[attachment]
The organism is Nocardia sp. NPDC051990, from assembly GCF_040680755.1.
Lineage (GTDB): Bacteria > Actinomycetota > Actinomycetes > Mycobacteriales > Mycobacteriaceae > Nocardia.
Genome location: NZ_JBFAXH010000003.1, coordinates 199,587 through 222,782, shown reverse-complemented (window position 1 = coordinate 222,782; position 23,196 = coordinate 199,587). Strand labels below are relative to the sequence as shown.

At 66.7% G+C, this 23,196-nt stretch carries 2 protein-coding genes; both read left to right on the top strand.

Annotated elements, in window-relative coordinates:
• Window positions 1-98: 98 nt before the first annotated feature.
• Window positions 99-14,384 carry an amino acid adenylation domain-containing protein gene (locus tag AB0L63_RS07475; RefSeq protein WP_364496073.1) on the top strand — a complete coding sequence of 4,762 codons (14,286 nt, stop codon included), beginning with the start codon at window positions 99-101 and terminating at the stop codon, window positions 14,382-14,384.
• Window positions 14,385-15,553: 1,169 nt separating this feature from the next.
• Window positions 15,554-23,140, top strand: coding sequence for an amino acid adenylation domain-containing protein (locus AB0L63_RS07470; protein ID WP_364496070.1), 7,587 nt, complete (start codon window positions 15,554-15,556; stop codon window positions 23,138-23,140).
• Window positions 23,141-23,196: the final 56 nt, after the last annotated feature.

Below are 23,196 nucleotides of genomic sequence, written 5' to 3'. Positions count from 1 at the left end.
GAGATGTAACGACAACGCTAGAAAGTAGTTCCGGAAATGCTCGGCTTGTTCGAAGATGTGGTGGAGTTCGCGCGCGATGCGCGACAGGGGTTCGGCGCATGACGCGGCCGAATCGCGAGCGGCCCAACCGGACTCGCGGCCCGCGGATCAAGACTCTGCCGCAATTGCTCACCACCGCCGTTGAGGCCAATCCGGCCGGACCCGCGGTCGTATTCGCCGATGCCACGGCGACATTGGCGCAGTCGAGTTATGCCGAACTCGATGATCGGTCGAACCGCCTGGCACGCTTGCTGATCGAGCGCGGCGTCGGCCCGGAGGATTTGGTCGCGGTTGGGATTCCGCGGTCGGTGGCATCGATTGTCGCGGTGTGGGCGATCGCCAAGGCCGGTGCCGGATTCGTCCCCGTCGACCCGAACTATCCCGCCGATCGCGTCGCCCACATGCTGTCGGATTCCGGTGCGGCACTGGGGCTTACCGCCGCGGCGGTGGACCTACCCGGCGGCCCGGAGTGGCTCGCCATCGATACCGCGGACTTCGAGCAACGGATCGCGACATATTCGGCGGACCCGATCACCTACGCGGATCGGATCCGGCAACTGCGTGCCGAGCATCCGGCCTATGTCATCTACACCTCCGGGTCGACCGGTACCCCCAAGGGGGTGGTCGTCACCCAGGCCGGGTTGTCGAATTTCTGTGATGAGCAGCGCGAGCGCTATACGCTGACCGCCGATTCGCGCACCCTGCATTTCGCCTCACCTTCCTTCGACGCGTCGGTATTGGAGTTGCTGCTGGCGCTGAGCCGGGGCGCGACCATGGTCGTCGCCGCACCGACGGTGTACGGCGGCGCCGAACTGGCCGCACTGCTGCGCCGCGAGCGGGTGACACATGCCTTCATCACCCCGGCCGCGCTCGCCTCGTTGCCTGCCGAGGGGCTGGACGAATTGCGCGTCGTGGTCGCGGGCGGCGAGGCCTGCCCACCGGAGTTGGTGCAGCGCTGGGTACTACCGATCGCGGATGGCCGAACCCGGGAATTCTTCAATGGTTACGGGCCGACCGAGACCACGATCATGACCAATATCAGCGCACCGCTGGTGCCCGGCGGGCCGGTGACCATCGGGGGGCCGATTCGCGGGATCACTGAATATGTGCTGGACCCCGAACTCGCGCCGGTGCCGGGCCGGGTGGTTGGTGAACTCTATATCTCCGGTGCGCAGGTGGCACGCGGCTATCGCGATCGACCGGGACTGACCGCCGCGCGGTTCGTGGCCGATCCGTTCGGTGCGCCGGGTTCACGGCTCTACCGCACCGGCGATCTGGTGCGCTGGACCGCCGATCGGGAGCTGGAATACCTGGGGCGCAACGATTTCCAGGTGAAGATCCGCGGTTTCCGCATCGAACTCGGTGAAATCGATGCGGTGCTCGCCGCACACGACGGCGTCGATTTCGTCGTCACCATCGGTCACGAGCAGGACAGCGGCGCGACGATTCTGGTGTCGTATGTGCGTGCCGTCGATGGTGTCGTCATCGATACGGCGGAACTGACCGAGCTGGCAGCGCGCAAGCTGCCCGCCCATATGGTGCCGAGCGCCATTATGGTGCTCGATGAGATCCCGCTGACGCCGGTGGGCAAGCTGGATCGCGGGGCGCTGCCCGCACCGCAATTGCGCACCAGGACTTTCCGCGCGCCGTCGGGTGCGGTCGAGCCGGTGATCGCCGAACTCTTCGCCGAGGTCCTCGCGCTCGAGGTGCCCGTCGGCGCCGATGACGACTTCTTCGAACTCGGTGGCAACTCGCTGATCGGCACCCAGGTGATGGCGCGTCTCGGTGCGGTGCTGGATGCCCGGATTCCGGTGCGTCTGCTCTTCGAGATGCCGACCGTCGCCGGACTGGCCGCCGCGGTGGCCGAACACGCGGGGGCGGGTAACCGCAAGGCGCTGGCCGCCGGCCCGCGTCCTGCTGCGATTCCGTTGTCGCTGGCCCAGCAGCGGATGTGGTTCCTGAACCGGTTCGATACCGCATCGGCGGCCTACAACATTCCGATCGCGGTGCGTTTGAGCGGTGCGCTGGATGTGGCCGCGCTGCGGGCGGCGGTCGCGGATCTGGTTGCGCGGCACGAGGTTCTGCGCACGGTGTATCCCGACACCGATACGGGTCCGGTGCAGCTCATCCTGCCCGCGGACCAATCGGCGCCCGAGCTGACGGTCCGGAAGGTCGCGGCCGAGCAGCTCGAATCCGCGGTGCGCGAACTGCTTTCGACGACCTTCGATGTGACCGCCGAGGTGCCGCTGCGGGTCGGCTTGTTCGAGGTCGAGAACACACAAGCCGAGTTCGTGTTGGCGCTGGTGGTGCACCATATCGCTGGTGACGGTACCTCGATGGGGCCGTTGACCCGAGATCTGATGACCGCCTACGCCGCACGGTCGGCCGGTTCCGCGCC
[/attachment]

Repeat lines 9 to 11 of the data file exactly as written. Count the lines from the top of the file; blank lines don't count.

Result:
• Window positions 15,554-23,140, top strand: coding sequence for an amino acid adenylation domain-containing protein (locus AB0L63_RS07470; protein ID WP_364496070.1), 7,587 nt, complete (start codon window positions 15,554-15,556; stop codon window positions 23,138-23,140).
• Window positions 23,141-23,196: the final 56 nt, after the last annotated feature.

Below are 23,196 nucleotides of genomic sequence, written 5' to 3'. Positions count from 1 at the left end.